I didn’t wonder about it much, really.  There’s nothing in Syria that’s central to Russian interests and Snowden, while a nasty diplomatic slap in the face, does nothing to change the larger situation.

I was more interested in bigger political and economic developments and where they might be headed.

Interestingly, the experts pretty much all agreed that the present political order in Russia is dependent on Putin’s cult of personality – that without his influence there would be nothing to hold Russia’s oligarchs together.
And – there is no plan for succession should something happen to Putin tomorrow…

They addressed how Putin’s main objective with his anti-American gestures is to boost his popularity at home.   His anti-American posturing has a huge appeal to his base – Russia’s working classes.
The urban middle and upper middle class has little loyalty to Putin, often protesting him in Moscow and St. Petersburg, so it’s only natural Russia’s ruler tailors his image to the vast majority he relies on.

While Syria is, relatively speaking, a sideshow, the fate of former Soviet republics is not.  Since the collapse of the Soviet Union, among Russia’s first concerns is to bring countries like Ukraine closer to Moscow and prevent them from aligning with Western Europe.

If we look at the numbers, though, it seems to me Russia’s agenda is doomed to fail.

Russia’s entire economy is worth 1.8 trillion.  This is enough to make it one of the world’s bigger economies, but to put Russia’s imperial goals in perspective, Italy’s economy is considerably bigger at 2.2 trillion with 1/3rd the population.

Let’s pretend we are Ukraine for a moment:

Which would we align with:  A 1.8 trillion Russia or a 17 trillion European Union?!

Not to mention, Russia’s economy to this day is based heavily on commodities like natural gas rather than skills or tech.
Indeed, one subject to arise during the question and answer session with the experts was brain drain from Russia…

With no Soviet Union any more that can keep their best talent captive, skilled Russians are increasingly ditching their home country for places like Silicon Valley.  And Russia itself with its feudal oligarchs and powerful crime lords tends to be very unfriendly to commerce.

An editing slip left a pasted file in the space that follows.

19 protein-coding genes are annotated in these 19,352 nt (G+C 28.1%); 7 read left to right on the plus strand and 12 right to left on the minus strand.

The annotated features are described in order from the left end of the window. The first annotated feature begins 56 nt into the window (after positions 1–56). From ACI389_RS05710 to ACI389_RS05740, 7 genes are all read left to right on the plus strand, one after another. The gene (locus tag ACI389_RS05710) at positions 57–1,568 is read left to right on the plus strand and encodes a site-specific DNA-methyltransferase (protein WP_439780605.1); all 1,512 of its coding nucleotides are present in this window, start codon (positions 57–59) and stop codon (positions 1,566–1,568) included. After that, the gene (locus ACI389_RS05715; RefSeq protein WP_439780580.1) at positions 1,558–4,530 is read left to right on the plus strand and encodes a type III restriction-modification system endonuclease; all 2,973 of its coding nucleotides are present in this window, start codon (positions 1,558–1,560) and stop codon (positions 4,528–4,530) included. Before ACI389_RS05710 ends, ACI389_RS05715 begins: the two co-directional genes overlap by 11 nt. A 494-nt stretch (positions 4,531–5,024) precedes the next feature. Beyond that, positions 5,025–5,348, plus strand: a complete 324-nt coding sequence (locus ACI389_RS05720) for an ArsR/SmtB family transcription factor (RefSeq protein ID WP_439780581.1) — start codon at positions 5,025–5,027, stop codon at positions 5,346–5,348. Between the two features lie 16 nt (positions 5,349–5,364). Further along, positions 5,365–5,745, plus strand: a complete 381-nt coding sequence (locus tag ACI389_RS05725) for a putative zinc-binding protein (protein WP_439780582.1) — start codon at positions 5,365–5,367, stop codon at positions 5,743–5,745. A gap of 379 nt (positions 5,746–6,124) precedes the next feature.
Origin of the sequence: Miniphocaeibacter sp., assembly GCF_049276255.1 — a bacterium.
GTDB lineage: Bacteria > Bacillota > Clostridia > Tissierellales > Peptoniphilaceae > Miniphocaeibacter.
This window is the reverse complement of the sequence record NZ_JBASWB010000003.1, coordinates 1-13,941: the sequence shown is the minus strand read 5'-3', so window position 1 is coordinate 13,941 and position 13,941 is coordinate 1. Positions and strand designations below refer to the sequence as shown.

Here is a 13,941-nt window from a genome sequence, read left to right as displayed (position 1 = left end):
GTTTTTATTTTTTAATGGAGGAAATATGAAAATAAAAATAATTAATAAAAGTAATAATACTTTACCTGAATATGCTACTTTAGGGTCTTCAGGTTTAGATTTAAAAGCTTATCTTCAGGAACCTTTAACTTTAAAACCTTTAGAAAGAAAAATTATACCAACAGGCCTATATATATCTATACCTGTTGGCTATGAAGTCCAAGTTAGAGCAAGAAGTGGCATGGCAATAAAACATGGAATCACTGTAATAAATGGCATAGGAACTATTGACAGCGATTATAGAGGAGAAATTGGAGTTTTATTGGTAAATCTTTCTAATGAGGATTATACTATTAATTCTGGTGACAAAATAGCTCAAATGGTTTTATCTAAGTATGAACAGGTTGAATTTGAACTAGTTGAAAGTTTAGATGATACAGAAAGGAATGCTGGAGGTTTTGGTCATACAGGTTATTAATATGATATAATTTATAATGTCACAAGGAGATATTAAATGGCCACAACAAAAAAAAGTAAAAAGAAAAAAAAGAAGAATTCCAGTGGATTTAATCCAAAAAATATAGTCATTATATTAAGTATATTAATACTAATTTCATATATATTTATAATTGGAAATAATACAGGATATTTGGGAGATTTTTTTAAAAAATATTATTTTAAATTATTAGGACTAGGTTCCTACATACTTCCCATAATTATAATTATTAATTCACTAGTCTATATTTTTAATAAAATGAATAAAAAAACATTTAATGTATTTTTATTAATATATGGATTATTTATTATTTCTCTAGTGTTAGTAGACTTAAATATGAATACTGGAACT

So long as Russian small businessmen are parasitized by protection rackets and foreign investors are confronted with corruption, their economy is not likely to become truly “modern” any time soon.

A main theme of the talk was to ask what Putin really wants and how to get Russia to work more closely with US objectives.  Even the experts seemed to regard Putin as a mystic, inscrutable, Eastern Czar.
If we look at the numbers, though, it seems clear why the US can’t seem to get Russia to budge.

Relatively speaking, the US really is not that important to Russian interests so it simply doesn’t have that much leverage.
The vast majority of Russia’s foreign trade is with the European Union and with China in a distant second place.   Commerce with the US takes a comparatively puny 4th or 5th place with just a few percent of the total.  Also, the US is just about on the other side of the planet from Russia’s major cities while China and Europe are much more immediate neighbors.
It really shouldn’t come as a surprise that US requests take a back seat compared to more immediate concerns.  What decisive advantage does America offer in exchange for Putin’s cooperation?  Putin is a pragmatist, so clearly what he’s being offered isn’t worth as much as he gets from slighting the US to boost his domestic approval ratings.

The economic reality on the ground is that Russia is already just a big commodity provider for the EU, and thus in every meaningful sense, already part of Europe.
If we look at the facts, Russia as a modern great power, is pure fantasy.

During the talk, there was mention of a new, more Western generation of Russians just waiting for the older oligarchs to die off.  Such a generation is bound to reconcile Russia’s political reality with the economic reality.